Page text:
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Harrison Middleton University is a great books, great ideas, great conversations, distance learning university that offers undergraduate and graduate education in the humanities with concentrations in imaginative literature, natural science, philosophy and religion, and social science.

In keeping with Harrison Middleton Universityís commitment to promote excellence in education and its desire to create highly trained scholars and professionals who have a broad, interdisciplinary perspective, the university offers a Doctor of Arts degree program.  Students design their own program of study and choose interdisciplinary doctoral coursework from the fields of Imaginative Literature, Natural Sciences, Philosophy and Religion, and Social Science.

Through the exploration of imaginative literature, primary texts in the natural sciences, philosophical and religious tracts, and works in the social sciences, students at Harrison Middleton University develop and hone their capacities to analyze, interpret and criticize complex works within their areas of interest.  Our emphasis on interdisciplinary systems of knowledgeóin combination with a supportive distance learning program that encourages personal and social developmentóalso helps to foster intellectual vitality, confidence, independent thinking, leadership, and the flexibility professionals need to succeed in an ever-changing world.


The Doctor of Arts degree is a first professional degree that gives students the opportunity to pursue advanced scholarly study of interdisciplinary content areas that can be utilized in a variety of situations. The degree program offers students the opportunity to pursue their self-designed studies in such a way as to enhance their breadth of applicable knowledge in the four concentrations of Imaginative Literature, Natural Sciences, Philosophy and Religion and Social Science.

This interdisciplinary program, which encourages analytical and synthetic thought, hones research methods and improves written and oral communication skills, will also prepare students for a variety of fields which are enhanced by advanced training, including law, medicine, art, architecture, education, religion, science, business, engineering, civil service, publishing and lifelong learning.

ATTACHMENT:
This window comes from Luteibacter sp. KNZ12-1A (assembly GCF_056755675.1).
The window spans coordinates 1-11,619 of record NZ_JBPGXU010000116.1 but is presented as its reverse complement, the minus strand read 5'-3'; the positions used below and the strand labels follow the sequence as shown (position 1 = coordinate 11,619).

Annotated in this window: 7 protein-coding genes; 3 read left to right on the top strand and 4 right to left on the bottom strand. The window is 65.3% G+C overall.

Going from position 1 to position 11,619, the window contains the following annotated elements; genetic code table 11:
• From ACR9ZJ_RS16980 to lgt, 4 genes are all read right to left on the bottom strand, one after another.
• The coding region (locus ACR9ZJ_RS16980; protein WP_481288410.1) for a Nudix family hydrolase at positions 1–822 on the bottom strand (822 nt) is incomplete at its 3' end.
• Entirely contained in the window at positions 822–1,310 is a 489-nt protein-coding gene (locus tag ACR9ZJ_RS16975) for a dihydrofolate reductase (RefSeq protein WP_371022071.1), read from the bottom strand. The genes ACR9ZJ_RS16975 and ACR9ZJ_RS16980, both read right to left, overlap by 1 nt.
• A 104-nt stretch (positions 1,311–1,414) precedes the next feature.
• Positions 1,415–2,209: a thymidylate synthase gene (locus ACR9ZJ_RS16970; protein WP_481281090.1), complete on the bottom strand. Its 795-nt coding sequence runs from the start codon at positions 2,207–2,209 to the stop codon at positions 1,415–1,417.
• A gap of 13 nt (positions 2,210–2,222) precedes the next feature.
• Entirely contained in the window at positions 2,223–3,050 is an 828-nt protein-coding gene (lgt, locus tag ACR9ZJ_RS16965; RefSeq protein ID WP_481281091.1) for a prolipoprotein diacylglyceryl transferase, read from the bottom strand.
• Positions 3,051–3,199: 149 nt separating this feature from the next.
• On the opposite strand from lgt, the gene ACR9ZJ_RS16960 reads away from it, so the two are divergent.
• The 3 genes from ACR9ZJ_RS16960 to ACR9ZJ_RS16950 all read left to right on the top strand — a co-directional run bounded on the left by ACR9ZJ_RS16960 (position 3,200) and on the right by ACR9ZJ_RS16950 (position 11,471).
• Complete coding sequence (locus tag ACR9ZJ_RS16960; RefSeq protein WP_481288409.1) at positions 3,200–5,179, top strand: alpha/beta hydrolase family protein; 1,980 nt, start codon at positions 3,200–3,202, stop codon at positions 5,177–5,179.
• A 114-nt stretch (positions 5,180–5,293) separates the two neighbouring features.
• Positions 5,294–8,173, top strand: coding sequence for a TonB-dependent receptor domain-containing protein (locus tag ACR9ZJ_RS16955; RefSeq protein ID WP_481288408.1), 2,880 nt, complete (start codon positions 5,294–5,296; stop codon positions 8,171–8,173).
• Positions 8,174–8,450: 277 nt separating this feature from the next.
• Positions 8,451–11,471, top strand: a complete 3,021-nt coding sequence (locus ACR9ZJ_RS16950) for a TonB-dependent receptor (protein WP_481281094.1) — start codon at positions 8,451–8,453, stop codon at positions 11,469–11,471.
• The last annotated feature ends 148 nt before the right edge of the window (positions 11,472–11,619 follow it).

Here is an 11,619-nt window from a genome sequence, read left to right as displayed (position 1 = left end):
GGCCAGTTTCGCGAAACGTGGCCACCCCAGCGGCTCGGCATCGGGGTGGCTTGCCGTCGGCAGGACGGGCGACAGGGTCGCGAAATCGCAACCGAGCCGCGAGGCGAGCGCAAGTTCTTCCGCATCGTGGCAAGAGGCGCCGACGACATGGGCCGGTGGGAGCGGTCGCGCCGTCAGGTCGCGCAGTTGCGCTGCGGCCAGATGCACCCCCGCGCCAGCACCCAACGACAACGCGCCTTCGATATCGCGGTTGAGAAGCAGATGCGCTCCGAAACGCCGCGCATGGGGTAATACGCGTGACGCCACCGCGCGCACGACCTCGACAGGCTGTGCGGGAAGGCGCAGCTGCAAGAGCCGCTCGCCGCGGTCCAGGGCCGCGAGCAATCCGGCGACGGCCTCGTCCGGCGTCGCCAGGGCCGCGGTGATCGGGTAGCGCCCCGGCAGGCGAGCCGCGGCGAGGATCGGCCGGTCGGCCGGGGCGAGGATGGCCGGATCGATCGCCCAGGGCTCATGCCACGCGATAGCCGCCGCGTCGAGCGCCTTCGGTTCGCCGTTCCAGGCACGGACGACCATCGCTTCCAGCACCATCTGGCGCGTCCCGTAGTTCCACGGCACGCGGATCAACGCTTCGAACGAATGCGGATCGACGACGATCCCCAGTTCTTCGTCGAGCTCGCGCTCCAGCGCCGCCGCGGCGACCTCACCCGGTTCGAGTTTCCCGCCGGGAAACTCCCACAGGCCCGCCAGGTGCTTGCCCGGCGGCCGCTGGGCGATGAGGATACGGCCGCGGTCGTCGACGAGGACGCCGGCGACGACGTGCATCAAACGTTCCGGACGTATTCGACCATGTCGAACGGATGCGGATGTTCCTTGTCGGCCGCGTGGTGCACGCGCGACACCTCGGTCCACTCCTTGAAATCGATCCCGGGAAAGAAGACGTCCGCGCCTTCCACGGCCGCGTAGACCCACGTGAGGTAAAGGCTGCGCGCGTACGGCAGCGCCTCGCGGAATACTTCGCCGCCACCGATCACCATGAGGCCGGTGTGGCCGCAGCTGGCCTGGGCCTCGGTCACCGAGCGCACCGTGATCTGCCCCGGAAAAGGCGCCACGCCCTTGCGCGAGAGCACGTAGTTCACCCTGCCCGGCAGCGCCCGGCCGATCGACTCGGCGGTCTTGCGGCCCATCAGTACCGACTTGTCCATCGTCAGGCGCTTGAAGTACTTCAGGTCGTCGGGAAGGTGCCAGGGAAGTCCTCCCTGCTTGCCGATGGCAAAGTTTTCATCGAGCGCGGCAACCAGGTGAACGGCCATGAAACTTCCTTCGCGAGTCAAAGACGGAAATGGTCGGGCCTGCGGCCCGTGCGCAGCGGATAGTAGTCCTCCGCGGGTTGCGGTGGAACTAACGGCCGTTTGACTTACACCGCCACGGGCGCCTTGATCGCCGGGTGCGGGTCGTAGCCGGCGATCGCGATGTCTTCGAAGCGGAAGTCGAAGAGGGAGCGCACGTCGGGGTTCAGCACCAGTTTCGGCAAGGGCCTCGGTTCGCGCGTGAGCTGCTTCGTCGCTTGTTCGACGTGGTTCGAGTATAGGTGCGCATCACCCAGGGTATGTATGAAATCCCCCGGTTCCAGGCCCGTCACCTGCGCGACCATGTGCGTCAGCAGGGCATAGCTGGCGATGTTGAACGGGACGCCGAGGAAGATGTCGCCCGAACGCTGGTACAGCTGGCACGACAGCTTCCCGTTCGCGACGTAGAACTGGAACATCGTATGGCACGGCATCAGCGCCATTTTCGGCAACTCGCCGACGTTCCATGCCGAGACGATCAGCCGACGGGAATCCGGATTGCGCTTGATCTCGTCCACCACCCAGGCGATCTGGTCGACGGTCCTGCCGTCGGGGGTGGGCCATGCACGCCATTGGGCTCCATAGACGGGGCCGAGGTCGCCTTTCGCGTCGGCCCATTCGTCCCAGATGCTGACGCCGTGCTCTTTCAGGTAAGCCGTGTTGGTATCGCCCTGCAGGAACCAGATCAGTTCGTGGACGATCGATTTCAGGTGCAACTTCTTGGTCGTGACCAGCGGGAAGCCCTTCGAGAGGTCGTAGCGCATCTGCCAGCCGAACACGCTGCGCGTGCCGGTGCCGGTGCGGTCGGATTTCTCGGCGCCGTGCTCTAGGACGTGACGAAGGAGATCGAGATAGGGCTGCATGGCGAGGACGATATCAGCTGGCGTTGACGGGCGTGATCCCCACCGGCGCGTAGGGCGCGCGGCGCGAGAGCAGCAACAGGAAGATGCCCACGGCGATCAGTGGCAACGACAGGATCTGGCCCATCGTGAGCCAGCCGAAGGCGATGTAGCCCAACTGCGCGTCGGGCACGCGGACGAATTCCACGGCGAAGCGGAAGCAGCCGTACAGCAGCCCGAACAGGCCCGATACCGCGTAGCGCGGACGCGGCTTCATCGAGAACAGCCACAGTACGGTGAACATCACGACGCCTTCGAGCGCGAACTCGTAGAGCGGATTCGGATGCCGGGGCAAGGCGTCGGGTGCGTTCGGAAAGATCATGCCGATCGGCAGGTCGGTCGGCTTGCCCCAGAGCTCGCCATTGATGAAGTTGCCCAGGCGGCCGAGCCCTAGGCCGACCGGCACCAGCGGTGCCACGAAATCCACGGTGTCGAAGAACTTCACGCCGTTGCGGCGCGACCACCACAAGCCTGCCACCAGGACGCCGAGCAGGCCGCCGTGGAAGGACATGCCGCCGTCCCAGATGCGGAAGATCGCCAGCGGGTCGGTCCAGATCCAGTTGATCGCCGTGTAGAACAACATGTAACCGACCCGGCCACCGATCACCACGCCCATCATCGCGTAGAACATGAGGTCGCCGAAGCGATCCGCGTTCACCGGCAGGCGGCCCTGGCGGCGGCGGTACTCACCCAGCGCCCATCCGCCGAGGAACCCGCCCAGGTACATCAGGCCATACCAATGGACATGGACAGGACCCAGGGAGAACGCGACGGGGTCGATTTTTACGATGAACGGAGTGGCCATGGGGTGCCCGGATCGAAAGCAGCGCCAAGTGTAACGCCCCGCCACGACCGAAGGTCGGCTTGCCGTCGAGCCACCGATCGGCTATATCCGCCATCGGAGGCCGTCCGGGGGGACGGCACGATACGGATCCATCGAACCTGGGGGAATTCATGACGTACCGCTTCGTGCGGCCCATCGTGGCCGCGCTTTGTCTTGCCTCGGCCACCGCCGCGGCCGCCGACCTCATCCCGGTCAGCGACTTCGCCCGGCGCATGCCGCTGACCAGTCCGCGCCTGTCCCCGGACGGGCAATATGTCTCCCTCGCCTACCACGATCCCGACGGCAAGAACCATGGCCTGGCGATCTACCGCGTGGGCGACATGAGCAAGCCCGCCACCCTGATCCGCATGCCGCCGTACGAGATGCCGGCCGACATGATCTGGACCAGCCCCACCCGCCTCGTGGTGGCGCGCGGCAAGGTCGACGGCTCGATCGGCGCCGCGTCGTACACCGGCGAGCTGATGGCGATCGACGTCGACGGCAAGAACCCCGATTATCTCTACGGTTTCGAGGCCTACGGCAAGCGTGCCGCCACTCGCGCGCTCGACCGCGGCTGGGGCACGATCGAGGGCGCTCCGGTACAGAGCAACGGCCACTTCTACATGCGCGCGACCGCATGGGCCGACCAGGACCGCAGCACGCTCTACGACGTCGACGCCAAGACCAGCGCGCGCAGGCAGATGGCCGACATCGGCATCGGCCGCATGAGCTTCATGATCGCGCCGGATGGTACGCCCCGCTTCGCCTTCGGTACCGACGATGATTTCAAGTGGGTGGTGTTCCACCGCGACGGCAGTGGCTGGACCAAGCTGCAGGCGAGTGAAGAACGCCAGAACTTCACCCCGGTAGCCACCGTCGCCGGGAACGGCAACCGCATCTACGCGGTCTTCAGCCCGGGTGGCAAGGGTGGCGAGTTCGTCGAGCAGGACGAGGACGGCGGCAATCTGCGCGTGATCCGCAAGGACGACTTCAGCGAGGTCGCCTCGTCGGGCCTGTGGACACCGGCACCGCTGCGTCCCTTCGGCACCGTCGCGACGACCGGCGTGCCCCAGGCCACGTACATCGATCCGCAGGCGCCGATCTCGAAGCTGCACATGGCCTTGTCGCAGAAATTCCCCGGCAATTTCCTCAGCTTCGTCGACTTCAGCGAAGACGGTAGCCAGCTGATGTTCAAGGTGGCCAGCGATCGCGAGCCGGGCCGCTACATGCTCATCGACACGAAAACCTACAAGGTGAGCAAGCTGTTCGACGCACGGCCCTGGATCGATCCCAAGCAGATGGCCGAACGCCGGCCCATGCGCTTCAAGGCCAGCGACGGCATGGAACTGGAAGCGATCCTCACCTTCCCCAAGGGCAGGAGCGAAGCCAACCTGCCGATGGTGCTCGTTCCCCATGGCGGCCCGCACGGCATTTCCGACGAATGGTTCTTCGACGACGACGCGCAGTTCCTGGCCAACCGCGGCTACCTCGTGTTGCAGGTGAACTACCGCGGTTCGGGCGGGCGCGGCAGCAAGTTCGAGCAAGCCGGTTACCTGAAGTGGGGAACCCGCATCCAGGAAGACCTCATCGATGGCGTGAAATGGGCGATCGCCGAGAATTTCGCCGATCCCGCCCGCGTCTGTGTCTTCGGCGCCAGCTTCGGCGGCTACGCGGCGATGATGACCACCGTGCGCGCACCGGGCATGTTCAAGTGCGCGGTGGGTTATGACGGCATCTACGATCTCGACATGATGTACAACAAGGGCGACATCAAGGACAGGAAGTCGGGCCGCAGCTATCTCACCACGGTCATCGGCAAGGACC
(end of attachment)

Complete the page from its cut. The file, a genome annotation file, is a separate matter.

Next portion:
The program of study includes 60 credit hours of graduate credit beyond the masterís degree level.  The Doctor of Arts program of study is designed by the student in consultation with the studentís Instructional Team and the Dean of Graduate Studies. The student submits her or his program of study for the Doctor of Arts degree program to the university and it is approved by the studentís Instructional Team and the Dean of Graduate Studies.

The Doctor of Arts degree at Harrison Middleton University is unique in the way our program is deliveredóentirely at a distanceóand because of our flexible and individualized, student created program of study.  In this way, the manner in which the student fulfills the degree requirements can be tailored to each studentís educational and career goals.


Harrison Middleton Universityís Doctor of Arts degree program is based on the belief that primary source documents provide unique opportunities for the past to be explored.  The coursework portion of the Doctor of Arts degree at Harrison Middleton University is primarily organized around the Great Books of the Western World and the educational philosophies espoused by Mortimer Adler, Robert Hutchins, and Clifton Fadiman, among others, as well as the Board of Directors of the Encyclopaedia Britannica and the Great Books of the Western World Committee of Consultants.

The Doctor of Arts degree program consists of  The Great Conversation: The Cornerstone Course (4 credit hours), 48 credit hours of coursework divided into two 24 credit hour concentrations consisting of readings from the Great Books of the Western World including syntopical readings on topics, sub-topics, references, cross-references, and additional readings from the Bibliography of Additional Readings, and lastly, the Doctoral Capstone Course (8 credit hours).  The capstone course proposal requires the creation of a significant original work. The work must be an original contribution to knowledge and demonstrate the studentís proficiency as an independent investigator.   The doctoral capstone proposal must be approved by the studentís Instructional Team and the Dean of Graduate Studies.